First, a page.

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Media release

RACGP says ‘enough is enough’ to asylum seekers’ health deterioration

31 July 2014

The Royal Australian College of General Practitioners (RACGP) is concerned by the prolonged detention of asylum seekers, maintaining the Government has failed to uphold its ethical obligations in accordance with international law and human rights standards.   

The RACGP is strongly opposed to the policy of restrictive mandatory detention, in particular the detention of children, and calls on the Government to protect these vulnerable individuals and their families without delay.

RACGP President, Dr Liz Marles said a standard of living that supports health and wellbeing, including access to appropriate medical services, is a fundamental human right.

“As the peak professional body representing Australian GPs, it is our moral responsibility to advocate for the health outcomes of vulnerable populations.

“The Australian Government must treat asylum seekers as a humanitarian rather than a political issue.

“The majority of those in detention have unique mental and physical healthcare needs as a consequence of the circumstances they have fled and these are further exacerbated by a prolonged period of uncertainty in detention.

“The primary care staff in these facilities, many of whom are GPs, are continuing to work in ethically challenging environments.  

“As a consequence, GPs may not be able to uphold the appropriate clinical and ethical standards of quality patient care, because of the restrictions of these settings.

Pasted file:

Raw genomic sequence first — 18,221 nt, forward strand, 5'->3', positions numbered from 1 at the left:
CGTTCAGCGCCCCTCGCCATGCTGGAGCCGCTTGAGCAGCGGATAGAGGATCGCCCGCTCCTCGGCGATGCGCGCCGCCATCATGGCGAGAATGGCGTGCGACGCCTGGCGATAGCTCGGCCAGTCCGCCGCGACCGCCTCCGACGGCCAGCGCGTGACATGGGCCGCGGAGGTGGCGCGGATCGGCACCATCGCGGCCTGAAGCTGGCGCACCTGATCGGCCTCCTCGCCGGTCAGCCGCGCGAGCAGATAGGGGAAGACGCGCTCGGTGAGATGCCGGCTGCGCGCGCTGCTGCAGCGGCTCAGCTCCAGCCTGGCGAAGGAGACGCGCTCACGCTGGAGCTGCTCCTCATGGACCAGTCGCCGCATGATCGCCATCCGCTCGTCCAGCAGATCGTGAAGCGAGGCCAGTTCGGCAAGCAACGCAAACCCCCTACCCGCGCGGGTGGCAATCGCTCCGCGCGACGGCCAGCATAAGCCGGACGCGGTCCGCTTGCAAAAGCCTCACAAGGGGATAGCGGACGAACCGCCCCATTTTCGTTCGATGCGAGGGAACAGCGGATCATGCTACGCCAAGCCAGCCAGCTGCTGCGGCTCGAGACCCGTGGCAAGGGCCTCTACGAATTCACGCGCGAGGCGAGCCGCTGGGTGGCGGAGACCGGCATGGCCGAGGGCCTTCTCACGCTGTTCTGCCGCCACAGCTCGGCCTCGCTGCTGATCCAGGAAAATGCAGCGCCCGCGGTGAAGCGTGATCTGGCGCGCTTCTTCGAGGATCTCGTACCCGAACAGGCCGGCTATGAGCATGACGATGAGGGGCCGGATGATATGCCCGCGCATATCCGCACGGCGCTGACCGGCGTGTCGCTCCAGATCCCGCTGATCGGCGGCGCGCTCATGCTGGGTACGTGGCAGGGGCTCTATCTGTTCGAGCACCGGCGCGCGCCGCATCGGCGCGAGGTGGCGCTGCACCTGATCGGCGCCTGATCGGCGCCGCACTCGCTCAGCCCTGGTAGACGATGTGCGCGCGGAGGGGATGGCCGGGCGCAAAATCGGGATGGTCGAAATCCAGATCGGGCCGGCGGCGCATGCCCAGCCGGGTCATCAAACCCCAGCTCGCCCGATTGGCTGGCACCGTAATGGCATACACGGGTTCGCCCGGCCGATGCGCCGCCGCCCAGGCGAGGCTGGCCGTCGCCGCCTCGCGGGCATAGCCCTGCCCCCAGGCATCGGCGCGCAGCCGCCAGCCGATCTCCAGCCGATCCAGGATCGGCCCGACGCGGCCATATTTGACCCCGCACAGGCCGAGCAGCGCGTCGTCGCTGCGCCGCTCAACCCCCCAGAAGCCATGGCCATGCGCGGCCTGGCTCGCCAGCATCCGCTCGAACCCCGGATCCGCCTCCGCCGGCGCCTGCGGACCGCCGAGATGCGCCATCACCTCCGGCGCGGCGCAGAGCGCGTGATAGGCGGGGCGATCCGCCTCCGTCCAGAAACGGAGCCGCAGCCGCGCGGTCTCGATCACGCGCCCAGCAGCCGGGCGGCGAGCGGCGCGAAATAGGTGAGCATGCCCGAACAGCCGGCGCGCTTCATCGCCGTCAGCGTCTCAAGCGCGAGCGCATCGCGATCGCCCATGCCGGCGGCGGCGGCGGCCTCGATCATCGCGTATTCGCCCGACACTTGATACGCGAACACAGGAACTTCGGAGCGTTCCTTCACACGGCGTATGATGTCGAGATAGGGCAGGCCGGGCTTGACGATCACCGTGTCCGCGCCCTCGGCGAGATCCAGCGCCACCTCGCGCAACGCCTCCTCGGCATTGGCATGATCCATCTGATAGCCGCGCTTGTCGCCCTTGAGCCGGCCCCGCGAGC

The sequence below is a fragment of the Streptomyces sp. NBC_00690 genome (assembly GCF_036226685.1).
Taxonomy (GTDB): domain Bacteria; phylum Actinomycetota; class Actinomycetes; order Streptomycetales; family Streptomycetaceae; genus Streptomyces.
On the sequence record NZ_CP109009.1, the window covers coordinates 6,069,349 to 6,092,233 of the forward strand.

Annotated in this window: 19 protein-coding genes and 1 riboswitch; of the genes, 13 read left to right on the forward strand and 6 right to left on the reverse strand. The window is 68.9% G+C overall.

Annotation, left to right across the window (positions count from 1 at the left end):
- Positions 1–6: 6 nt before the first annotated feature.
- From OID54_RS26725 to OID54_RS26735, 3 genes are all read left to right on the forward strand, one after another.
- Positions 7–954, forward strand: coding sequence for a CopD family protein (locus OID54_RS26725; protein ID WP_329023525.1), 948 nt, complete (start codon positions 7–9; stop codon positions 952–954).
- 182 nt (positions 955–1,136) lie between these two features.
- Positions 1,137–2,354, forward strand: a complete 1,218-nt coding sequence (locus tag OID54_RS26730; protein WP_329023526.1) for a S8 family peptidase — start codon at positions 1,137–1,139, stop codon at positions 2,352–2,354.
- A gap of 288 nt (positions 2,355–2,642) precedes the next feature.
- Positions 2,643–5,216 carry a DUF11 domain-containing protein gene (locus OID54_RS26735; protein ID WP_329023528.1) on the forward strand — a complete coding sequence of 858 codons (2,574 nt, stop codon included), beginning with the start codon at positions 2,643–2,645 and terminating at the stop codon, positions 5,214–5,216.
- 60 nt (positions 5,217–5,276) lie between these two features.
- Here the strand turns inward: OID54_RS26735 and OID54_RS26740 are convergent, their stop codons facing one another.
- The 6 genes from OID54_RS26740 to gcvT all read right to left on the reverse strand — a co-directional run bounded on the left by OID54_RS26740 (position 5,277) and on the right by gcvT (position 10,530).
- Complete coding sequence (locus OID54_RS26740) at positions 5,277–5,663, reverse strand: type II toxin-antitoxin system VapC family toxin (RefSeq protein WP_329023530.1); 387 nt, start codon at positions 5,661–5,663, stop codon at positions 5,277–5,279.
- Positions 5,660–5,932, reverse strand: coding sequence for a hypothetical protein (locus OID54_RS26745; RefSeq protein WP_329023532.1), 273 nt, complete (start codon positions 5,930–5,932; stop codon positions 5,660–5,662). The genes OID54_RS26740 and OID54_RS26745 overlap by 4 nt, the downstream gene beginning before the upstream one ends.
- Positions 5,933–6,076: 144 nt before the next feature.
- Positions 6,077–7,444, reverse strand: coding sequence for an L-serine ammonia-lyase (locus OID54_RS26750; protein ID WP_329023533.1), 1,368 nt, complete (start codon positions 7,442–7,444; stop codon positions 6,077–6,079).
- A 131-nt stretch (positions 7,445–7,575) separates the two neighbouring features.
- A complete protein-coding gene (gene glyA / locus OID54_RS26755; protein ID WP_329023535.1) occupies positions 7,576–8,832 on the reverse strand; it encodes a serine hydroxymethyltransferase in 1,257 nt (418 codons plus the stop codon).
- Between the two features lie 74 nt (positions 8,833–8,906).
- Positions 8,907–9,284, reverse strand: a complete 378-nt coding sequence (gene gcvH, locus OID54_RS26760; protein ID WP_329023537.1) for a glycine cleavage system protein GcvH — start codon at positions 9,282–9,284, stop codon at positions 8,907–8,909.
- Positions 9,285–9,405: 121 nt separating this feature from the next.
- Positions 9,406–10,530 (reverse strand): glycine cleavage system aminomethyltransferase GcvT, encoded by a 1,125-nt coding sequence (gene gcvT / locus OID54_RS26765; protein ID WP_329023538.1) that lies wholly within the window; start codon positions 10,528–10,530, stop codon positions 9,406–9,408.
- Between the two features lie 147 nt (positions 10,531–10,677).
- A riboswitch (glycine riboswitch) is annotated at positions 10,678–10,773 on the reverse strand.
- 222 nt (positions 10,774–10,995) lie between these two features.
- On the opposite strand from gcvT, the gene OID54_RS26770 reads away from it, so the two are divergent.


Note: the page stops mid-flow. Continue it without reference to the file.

“The RACGP has a responsibility to advocate for these GPs as well as for those who are detained,” said Dr Marles.

The RACGP is a member of the Mental Health Professionals Association which stands firmly united in its concern about the effect of prolonged detention on patients’ mental health.

“There is a substantial body of evidence, which demonstrates that detention, particularly prolonged detention causes negative physical and mental health consequences for asylum seekers.

“We know there are more humane ways of processing those who arrive on our shores seeking asylum and it is our duty to ensure these people, particularly children, are treated ethically and with respect.

“The act of holding children in restrictive detention must cease as an urgent priority and the RACGP recommends the standard model of care be one of community residence where families are kept together and they have access to appropriate and priority medical services.

“The RACGP is urging the Government to action immediate policy reform and increase efforts to improve the speed and efficiency of refugee status assessment for all asylum seekers,” said Dr Marles.

The RACGP calls for the establishment of an independent mechanism for the oversight and review of healthcare service provision in all detention facilities and processing centres and remains committed to ensuring the most vulnerable patients, regardless of their status or circumstances, are protected and treated equitably.

The Royal Australian College of General Practitioners

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